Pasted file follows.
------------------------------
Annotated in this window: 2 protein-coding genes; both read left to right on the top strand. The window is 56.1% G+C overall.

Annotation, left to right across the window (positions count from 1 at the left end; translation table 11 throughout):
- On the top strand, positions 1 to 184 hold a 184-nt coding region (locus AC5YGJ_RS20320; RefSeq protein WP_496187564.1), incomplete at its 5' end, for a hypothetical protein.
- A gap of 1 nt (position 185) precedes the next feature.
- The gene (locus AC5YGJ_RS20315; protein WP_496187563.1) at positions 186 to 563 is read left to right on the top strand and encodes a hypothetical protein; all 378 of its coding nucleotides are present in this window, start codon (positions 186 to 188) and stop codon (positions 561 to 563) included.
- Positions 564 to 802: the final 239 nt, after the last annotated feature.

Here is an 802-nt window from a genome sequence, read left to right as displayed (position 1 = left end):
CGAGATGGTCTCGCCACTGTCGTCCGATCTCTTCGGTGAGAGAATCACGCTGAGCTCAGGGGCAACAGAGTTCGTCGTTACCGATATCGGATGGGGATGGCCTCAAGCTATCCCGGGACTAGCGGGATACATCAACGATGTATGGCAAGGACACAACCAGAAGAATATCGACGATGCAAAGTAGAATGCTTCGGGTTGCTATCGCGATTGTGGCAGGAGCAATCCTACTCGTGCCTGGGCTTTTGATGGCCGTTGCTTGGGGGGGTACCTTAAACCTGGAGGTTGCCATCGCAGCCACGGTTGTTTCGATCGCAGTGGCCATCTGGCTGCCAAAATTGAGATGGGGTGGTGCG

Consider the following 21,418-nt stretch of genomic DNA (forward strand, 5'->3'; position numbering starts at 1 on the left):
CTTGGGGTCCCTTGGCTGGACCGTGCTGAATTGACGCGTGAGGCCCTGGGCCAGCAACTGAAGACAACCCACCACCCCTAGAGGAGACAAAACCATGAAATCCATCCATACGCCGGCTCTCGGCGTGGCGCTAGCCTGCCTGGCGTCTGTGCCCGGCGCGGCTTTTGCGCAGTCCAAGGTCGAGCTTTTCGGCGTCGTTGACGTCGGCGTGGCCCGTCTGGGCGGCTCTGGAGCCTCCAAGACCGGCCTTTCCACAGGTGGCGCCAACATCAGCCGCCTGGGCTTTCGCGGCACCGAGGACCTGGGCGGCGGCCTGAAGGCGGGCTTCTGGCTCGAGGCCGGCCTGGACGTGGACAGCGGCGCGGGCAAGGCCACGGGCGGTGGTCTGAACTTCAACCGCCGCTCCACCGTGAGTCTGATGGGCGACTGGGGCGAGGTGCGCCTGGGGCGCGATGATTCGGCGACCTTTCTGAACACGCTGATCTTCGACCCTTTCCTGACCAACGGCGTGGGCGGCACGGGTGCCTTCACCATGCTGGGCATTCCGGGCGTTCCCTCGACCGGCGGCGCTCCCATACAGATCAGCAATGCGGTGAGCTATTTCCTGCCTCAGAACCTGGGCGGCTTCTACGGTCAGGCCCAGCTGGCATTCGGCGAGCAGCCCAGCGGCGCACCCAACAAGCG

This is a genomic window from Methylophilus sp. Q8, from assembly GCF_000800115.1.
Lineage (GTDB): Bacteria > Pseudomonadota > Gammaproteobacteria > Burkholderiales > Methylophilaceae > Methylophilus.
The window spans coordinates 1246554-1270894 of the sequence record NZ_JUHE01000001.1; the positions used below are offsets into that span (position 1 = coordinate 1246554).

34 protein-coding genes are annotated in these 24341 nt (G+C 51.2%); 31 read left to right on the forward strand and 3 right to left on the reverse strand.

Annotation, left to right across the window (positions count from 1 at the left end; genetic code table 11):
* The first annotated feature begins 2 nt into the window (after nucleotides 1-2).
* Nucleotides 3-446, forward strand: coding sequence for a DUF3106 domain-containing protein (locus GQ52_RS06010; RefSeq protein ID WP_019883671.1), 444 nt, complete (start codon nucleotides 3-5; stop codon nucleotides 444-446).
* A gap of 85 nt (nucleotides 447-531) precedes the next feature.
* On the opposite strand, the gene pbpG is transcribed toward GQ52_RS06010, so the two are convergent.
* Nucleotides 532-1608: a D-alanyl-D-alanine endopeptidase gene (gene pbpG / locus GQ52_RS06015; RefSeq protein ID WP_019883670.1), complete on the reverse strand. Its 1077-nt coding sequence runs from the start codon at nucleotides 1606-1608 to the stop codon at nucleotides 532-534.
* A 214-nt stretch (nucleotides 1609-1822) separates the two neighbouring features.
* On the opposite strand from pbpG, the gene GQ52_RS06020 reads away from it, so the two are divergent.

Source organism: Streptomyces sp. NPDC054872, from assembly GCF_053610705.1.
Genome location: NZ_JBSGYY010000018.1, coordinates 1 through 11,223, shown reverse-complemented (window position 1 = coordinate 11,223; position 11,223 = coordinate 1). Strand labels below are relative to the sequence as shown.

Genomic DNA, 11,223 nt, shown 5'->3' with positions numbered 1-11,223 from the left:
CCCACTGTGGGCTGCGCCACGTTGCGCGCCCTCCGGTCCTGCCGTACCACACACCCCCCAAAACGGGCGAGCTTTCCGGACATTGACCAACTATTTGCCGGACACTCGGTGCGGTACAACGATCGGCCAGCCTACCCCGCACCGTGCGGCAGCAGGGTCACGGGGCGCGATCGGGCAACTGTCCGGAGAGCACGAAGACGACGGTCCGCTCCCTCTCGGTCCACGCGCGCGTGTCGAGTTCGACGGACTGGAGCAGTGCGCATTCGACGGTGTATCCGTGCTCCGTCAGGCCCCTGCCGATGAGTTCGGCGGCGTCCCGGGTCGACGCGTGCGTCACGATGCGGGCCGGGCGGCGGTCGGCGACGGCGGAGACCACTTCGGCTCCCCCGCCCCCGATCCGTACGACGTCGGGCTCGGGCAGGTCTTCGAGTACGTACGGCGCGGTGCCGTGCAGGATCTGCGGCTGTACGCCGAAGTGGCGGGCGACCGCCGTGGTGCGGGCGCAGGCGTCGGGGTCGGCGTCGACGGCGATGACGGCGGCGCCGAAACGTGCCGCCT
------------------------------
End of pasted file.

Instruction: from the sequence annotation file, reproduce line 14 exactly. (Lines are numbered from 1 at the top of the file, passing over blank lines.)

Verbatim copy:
34 protein-coding genes are annotated in these 24341 nt (G+C 51.2%); 31 read left to right on the forward strand and 3 right to left on the reverse strand.